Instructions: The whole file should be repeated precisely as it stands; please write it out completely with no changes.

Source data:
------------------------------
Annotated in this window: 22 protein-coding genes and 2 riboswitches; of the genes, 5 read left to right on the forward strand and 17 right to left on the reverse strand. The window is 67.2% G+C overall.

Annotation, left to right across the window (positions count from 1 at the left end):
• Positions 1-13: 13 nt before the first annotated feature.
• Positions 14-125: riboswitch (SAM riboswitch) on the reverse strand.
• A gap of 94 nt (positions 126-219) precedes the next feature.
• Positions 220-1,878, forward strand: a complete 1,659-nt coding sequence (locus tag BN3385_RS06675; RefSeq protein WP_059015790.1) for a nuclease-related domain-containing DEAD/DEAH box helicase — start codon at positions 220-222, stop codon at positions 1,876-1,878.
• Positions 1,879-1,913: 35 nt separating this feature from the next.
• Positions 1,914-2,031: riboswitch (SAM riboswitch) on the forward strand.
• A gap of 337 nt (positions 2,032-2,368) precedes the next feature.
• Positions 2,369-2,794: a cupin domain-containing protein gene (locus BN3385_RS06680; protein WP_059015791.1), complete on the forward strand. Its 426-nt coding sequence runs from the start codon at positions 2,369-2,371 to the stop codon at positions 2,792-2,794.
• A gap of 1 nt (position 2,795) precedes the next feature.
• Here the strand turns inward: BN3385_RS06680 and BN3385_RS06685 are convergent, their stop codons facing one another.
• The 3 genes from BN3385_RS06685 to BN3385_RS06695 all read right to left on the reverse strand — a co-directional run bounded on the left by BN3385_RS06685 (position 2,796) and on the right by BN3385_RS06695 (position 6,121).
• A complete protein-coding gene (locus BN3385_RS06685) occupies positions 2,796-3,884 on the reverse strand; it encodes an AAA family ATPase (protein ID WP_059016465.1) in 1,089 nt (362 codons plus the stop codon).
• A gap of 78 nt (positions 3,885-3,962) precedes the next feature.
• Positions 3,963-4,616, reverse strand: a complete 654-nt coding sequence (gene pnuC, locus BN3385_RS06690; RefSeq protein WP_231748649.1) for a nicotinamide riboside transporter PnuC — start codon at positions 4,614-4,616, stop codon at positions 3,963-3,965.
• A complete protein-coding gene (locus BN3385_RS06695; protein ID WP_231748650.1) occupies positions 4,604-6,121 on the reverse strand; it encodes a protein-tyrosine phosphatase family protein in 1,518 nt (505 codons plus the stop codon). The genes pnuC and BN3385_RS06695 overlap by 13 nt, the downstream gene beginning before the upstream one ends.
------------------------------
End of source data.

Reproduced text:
Annotated in this window: 22 protein-coding genes and 2 riboswitches; of the genes, 5 read left to right on the forward strand and 17 right to left on the reverse strand. The window is 67.2% G+C overall.

Annotation, left to right across the window (positions count from 1 at the left end):
• Positions 1-13: 13 nt before the first annotated feature.
• Positions 14-125: riboswitch (SAM riboswitch) on the reverse strand.
• A gap of 94 nt (positions 126-219) precedes the next feature.
• Positions 220-1,878, forward strand: a complete 1,659-nt coding sequence (locus tag BN3385_RS06675; RefSeq protein WP_059015790.1) for a nuclease-related domain-containing DEAD/DEAH box helicase — start codon at positions 220-222, stop codon at positions 1,876-1,878.
• Positions 1,879-1,913: 35 nt separating this feature from the next.
• Positions 1,914-2,031: riboswitch (SAM riboswitch) on the forward strand.
• A gap of 337 nt (positions 2,032-2,368) precedes the next feature.
• Positions 2,369-2,794: a cupin domain-containing protein gene (locus BN3385_RS06680; protein WP_059015791.1), complete on the forward strand. Its 426-nt coding sequence runs from the start codon at positions 2,369-2,371 to the stop codon at positions 2,792-2,794.
• A gap of 1 nt (position 2,795) precedes the next feature.
• Here the strand turns inward: BN3385_RS06680 and BN3385_RS06685 are convergent, their stop codons facing one another.
• The 3 genes from BN3385_RS06685 to BN3385_RS06695 all read right to left on the reverse strand — a co-directional run bounded on the left by BN3385_RS06685 (position 2,796) and on the right by BN3385_RS06695 (position 6,121).
• A complete protein-coding gene (locus BN3385_RS06685) occupies positions 2,796-3,884 on the reverse strand; it encodes an AAA family ATPase (protein ID WP_059016465.1) in 1,089 nt (362 codons plus the stop codon).
• A gap of 78 nt (positions 3,885-3,962) precedes the next feature.
• Positions 3,963-4,616, reverse strand: a complete 654-nt coding sequence (gene pnuC, locus BN3385_RS06690; RefSeq protein WP_231748649.1) for a nicotinamide riboside transporter PnuC — start codon at positions 4,614-4,616, stop codon at positions 3,963-3,965.
• A complete protein-coding gene (locus BN3385_RS06695; protein ID WP_231748650.1) occupies positions 4,604-6,121 on the reverse strand; it encodes a protein-tyrosine phosphatase family protein in 1,518 nt (505 codons plus the stop codon). The genes pnuC and BN3385_RS06695 overlap by 13 nt, the downstream gene beginning before the upstream one ends.